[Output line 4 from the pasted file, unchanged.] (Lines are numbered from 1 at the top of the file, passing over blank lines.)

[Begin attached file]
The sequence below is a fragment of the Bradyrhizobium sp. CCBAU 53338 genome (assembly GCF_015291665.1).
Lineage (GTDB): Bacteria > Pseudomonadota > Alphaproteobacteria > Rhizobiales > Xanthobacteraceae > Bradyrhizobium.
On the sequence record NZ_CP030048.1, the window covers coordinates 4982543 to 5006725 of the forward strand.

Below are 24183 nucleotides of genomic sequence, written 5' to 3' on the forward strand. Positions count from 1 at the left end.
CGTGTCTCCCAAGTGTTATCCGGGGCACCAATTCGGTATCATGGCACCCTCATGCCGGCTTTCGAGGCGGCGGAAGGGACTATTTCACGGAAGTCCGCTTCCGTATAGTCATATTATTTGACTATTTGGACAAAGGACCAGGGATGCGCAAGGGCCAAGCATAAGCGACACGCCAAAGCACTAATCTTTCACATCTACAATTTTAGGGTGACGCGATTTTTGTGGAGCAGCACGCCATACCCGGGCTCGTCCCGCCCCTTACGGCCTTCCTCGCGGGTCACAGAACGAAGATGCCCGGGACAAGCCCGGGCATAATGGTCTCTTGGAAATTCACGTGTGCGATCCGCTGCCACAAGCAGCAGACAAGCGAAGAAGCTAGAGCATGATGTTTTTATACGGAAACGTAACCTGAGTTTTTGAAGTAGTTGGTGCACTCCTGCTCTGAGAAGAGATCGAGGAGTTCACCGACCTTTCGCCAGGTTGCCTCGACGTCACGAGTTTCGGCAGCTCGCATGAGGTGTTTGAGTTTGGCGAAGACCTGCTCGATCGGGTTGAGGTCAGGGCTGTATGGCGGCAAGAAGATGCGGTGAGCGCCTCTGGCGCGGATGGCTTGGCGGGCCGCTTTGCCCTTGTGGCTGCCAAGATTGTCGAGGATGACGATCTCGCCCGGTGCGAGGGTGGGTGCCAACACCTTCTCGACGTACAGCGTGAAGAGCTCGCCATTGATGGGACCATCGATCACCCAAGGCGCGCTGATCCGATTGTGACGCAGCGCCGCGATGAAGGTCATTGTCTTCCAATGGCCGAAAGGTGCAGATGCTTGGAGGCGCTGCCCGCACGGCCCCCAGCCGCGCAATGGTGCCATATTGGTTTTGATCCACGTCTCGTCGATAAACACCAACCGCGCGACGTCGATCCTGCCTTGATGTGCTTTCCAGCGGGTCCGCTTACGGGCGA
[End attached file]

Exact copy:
Below are 24183 nucleotides of genomic sequence, written 5' to 3' on the forward strand. Positions count from 1 at the left end.